Baring Parkway makes up two big rectangular plots of grass and trees in the Woodmar neighborhood of Hammond, Indiana, the small northwest Indiana city where I grew up. For me and many others during the late 60s and early 70s, it was our baseball diamond, football field, and — on one occasion — archeological dig.
Fields of dreams
Some of my best memories of those days are of playing pick up baseball games with improvised rules and teams made up of guys who showed up on any particular afternoon or early evening. It was slow pitch hardball; a batter could strike out but couldn’t wait out a walk. If we didn’t have enough players for full teams, a ball hit to an uncovered part of the outfield was considered an automatic out. There were no fences, so a home run had to be earned by hitting the ball far and running fast. (Umm, my home runs were few and far between.)
I spent chunks of five or six summers playing in those pick up games on Baring Parkway. When I started, I was pretty terrible. I could barely hit the ball, and my fielding skills were pretty bad too. Early on, if there was an odd number of players, I’d be designated the “official catcher,” which meant that I caught the slow lob pitches for both teams and didn’t get to bat. 😦 But I was becoming quite a baseball fan, so I stuck with it, enough so that I could hold my own at bat and in the field. Such improvements are the little things that can build a kid’s self-confidence.
Baseball was still America’s national pastime. Although I don’t want to over-romanticize those days, a love of the game was very much a part of the culture of this gritty little industrial city. Youth baseball leagues were very popular, and a fair number of future high school and even college standouts cut their teeth that way.
Our Baring Parkway games harbored no such sporting ambitions. We played for the fun of it, and by and large, the experience delivered. Furthermore, we mostly got along with each other, with only an occasional disagreement blowing up into fisticuffs.
The photo above shows a lush green park. Our makeshift baseball diamonds made Baring Parkway less picturesque, with carved out bases and basepaths pockmarking the landscape. But on a nice summer day, you could see kids enjoying themselves with a game of baseball, which I think was a good tradeoff.
Football was less popular those days, but occasionally we’d turn a stretch of the Parkway into a makeshift gridiron. We played both touch and tackle varieties, adding necessary rules such as minimum counts before a defender could rush the passer (“one Mississippi, two Mississippi…”). We usually played without safety equipment, but I cannot recall any injuries of note other than some bumps and bruises.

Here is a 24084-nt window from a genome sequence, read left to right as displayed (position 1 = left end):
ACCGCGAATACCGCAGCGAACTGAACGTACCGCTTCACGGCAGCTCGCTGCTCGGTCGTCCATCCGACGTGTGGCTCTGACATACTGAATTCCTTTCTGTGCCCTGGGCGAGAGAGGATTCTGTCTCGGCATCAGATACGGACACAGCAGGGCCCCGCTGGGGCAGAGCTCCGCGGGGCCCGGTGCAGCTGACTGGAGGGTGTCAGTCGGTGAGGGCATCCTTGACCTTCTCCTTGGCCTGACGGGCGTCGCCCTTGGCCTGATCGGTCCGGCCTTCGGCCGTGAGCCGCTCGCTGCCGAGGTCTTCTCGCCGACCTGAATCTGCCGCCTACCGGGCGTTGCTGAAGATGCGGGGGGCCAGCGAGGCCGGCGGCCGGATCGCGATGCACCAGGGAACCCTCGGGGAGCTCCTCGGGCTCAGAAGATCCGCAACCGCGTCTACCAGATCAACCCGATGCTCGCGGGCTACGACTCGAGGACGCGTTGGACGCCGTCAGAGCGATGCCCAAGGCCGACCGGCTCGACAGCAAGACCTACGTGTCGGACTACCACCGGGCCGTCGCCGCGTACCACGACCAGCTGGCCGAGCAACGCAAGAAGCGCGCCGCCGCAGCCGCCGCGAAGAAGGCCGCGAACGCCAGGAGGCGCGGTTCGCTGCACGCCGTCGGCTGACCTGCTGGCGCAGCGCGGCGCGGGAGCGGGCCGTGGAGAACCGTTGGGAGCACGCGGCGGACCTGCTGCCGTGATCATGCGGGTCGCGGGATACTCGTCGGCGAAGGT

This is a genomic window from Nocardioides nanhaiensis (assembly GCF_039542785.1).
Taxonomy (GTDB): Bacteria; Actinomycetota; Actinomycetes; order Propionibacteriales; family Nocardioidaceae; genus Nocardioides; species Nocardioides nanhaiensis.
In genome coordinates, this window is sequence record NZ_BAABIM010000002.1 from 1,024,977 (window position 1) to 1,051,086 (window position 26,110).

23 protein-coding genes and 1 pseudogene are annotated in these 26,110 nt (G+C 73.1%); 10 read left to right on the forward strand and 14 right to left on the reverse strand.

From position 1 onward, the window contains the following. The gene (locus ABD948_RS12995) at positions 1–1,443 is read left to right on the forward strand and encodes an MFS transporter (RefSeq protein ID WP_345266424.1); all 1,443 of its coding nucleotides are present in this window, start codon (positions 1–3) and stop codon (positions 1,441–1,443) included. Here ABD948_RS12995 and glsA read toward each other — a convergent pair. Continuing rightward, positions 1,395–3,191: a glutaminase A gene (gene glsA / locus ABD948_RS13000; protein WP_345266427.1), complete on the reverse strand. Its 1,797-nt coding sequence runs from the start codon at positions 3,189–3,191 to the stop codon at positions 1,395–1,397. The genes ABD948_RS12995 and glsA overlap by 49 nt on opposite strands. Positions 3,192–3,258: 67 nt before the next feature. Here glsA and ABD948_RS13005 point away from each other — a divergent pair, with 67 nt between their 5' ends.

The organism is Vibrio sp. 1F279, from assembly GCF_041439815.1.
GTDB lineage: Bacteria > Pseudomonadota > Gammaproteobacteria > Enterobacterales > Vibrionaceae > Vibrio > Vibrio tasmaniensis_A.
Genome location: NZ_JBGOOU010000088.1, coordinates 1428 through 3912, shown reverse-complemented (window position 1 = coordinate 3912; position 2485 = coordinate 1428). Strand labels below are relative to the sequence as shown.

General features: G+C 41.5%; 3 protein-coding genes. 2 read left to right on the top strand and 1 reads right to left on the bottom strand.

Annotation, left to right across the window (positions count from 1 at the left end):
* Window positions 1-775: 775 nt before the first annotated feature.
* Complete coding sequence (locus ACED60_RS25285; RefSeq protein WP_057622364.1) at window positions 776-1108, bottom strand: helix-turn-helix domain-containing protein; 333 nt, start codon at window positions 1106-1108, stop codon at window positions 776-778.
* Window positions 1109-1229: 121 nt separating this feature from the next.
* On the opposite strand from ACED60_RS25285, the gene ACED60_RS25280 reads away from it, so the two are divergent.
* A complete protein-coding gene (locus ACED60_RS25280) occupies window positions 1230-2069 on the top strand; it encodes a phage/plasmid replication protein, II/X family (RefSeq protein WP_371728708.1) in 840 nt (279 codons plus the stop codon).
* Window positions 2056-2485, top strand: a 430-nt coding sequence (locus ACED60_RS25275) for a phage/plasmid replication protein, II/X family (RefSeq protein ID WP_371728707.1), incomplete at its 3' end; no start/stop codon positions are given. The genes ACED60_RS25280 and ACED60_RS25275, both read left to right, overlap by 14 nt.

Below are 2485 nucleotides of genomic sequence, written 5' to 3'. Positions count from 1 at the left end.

In search of dinosaurs
One early fall — I’m pretty sure as we were starting the 6th grade — a big utility company dug up much of the Parkway to do some work on the underground pipes. This meant a temporary suspension of its use as a playing field, but what we discovered there caused us to shelve our growing obsession with sports.
Unlike today, when fences, orange tape, and big signs will warn people (er, kids) to stay away, we could simply walk right into the work site. I cannot recall who first ventured into the excavation area, but I remember how quickly the news traveled among our small group of friends: There are lots of bones down there, as in bones from big animals.
And so we went, with small shovels and garden tools in hand, during early evenings and the weekends when the workers weren’t on site. And we dug up these big bones and all thought, whoa, I wonder if these are dinosaur bones???!!! We took bags of them to show & tell at our grade school, breathlessly speculating about whether they were the remains of giants that once roamed the planet.
Well folks, it turns out that none of our archeological discoveries will be found at your local natural history museum. Indeed, the fact that we also dug up rusty horseshoes at the site should’ve told us that we weren’t on the trail of a mighty T-Rex. But our excitement over this discovery allowed us to suspend disbelief, and also would make for a good childhood memory along the way.
Kids and unstructured time
Back in the day, a childhood for a someone born into America’s emerging middle class or robust working class came with free time, especially during summers after the school year ended. Sure, for some there were activities such as scouting, church groups, organized sports, and the like, but overall our days didn’t seem quite as packed as those of today’s young folks.
Although I’m not a parent, I understand how modern child raising often involves a lot more structured, adult-supervised activities than we saw with earlier generations. Still, it saddens me a bit that the kind of self-organized play that we engaged in on Baring Parkway is less and less of a typical kid’s experience. This was an era when parents (usually moms) could tell their kids to go outside and play, and about the only mild concern was whether you’d be home in time for dinner. Yup, times have changed.